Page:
Financial services business Citi has reported a 32.7% mean gender pay gap for hourly pay as at 5 April 2019.
The organisation, which currently has 200,000 employees, reported its gender pay gap data in line with the government’s gender pay gap reporting regulations.
The reporting regulations require organisations with 250 or more employees to publish the differences in mean and median hourly rates of pay for male and female full-time employees, the gap in men and women’s mean and median bonus pay, the proportions of male and female employees awarded bonus pay, and the proportions of male and female full-time employees in the lower, lower-middle, upper-middle and upper quartile pay bands.
Due to the Covid-19 (Coronavirus) pandemic, gender pay gap reporting regulations have been suspended for the 2019/2020 reporting period, however, some organisations have chosen to do so voluntarily.
Citi’s median gender pay gap for fixed hourly pay is 22.6%, as of April 2019. On average, women earn 77p compared to every £1 their male counterparts earn.
Its mean gender pay gap for bonuses paid during the reporting period is 64.4%; which is a decrease from the 66.4% gap in 2018. The median gender pay gap for bonus payments is 49.9%, compared to 52.7% in 2018.
Over the reporting period, 88.3% of female employees and 90.3% of male employees received bonus payments. This is a decrease of 0.9% for women and an increase of 1% for men since 2018.
One-quarter (25%) of employees in the highest pay quartile at Citibank are female, compared to 32% in the second quartile, 39% in the third quartile and 57% in the lowest pay quartile.
David Livingstone, chief executive for Europe, Middle East, and Africa at Citi, said: “The UK gender pay gap data published today is presented in the format required by the UK government. It is based on the average pay of men and women, regardless of job function, seniority and other factors. It is not a measure of the difference in pay between men and women doing the same job. Whilst we have made progress, a gap remains due to the under-representation of women in senior and higher-paying roles at Citi and throughout our industry.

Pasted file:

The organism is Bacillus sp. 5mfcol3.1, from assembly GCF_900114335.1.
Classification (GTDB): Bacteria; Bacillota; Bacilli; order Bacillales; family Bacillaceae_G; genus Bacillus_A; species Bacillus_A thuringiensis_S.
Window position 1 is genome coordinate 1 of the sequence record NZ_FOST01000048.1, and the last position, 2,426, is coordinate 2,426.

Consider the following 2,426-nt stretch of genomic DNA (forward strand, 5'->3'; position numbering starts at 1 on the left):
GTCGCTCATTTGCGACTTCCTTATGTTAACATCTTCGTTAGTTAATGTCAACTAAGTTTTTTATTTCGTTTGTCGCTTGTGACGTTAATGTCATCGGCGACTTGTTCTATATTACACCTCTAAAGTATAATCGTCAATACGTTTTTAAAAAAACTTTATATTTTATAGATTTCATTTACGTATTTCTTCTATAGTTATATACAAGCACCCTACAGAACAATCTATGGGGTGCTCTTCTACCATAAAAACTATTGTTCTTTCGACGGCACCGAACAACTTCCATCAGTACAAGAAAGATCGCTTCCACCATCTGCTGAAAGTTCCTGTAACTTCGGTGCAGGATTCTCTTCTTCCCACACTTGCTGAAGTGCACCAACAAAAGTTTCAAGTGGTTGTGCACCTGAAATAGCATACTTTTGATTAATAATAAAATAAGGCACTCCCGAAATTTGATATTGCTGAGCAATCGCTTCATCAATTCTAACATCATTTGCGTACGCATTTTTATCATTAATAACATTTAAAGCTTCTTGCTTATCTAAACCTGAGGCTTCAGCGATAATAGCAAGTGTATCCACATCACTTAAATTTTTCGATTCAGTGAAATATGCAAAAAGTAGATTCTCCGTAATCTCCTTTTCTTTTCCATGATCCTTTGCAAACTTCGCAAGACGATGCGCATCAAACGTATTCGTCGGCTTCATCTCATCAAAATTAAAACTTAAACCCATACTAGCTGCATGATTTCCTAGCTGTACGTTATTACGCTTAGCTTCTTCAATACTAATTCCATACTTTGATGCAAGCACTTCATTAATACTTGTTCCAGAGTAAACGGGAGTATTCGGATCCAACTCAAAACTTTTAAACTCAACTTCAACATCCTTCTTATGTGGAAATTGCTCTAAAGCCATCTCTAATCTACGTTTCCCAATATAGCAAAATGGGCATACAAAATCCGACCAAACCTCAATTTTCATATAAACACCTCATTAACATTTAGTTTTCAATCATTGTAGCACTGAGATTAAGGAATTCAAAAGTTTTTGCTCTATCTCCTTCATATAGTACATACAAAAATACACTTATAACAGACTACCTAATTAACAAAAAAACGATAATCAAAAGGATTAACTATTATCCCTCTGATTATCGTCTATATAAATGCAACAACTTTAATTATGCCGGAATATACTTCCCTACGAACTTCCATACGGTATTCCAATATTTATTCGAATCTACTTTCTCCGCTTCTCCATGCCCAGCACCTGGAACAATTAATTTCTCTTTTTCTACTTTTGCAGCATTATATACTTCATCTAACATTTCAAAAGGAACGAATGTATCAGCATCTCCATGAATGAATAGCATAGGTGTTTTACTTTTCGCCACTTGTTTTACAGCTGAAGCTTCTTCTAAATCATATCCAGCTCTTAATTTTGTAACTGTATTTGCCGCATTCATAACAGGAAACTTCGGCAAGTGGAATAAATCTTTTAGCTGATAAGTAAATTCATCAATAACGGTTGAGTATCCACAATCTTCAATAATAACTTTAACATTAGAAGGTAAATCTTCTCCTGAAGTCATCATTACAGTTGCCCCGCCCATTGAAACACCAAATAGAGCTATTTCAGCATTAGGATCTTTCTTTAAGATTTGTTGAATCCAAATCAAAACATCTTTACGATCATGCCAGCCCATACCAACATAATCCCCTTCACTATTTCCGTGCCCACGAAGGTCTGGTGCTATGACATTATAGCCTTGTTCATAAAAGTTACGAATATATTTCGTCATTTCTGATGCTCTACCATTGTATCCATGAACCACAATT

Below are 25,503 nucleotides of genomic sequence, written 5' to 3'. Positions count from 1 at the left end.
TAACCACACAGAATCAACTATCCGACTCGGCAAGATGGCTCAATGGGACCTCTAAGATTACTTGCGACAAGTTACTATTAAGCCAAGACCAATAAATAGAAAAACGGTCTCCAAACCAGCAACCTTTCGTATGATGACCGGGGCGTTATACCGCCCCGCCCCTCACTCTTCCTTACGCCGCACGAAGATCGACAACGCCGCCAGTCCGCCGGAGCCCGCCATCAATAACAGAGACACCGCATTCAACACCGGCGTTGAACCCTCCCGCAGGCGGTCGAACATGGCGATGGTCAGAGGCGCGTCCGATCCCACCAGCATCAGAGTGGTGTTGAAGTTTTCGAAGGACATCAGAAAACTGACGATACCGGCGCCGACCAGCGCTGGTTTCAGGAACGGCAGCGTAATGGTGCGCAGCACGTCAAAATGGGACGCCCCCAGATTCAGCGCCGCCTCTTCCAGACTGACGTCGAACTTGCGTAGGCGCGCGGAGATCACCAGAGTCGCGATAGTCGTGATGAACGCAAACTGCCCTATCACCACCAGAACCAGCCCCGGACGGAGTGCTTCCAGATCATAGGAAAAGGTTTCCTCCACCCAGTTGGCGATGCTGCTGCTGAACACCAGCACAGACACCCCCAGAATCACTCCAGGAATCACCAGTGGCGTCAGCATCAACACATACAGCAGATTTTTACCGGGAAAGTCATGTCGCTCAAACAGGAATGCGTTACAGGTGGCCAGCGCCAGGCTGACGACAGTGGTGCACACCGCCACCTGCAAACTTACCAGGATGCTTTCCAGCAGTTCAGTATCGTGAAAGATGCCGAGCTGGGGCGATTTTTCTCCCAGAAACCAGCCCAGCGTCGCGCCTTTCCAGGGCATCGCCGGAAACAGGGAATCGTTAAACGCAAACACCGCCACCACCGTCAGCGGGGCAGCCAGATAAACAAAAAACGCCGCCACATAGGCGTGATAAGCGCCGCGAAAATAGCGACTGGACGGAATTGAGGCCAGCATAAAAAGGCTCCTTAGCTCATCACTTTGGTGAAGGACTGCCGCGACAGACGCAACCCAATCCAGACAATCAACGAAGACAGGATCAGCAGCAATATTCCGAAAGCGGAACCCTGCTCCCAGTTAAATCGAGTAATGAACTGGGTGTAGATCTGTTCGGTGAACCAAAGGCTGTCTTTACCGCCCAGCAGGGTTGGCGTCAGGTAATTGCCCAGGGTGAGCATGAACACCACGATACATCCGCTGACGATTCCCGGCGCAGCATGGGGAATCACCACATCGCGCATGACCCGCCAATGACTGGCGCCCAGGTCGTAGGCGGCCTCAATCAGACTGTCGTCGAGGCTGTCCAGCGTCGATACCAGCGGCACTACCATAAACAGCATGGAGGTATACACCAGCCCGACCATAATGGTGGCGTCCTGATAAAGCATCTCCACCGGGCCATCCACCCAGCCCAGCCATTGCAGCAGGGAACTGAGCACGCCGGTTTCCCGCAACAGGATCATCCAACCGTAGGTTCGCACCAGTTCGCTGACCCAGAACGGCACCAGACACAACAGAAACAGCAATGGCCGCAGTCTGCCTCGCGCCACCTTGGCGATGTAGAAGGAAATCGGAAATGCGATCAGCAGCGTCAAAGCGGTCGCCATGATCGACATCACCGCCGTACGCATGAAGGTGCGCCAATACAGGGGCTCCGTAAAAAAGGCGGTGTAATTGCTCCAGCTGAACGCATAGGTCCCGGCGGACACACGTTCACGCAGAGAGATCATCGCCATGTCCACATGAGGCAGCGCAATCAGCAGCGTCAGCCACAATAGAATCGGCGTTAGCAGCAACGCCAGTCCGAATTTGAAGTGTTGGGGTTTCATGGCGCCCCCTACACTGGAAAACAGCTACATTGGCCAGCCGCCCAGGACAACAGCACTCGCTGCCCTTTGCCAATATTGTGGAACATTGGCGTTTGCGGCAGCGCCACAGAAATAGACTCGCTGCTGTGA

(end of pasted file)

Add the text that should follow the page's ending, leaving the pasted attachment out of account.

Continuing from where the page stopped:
“Citi’s work to champion equality is reflected in our decision to be transparent about the results of our own global pay equity review. Our review compares pay after taking account of a number of factors to make the comparisons meaningful, including job function, level and geography. On this adjusted basis, we found that women globally are paid on average 99% of what men are paid at Citi.
“Where we found discrepancies, we made the necessary adjustments. We also published our global unadjusted or “raw” gender pay gap. This showed a gap of 27%, driven by an under-representation of women in more senior roles. Our primary focus in the UK continues to be enhancing the representation of women.”
“We are encouraged and motivated by this progress, but recognise we all have more work to do. Citi continues to utilise three levers to drive change – hiring, promoting and retaining more women. We shall continue to ensure that Citi is an organisation where opportunities are available to all.”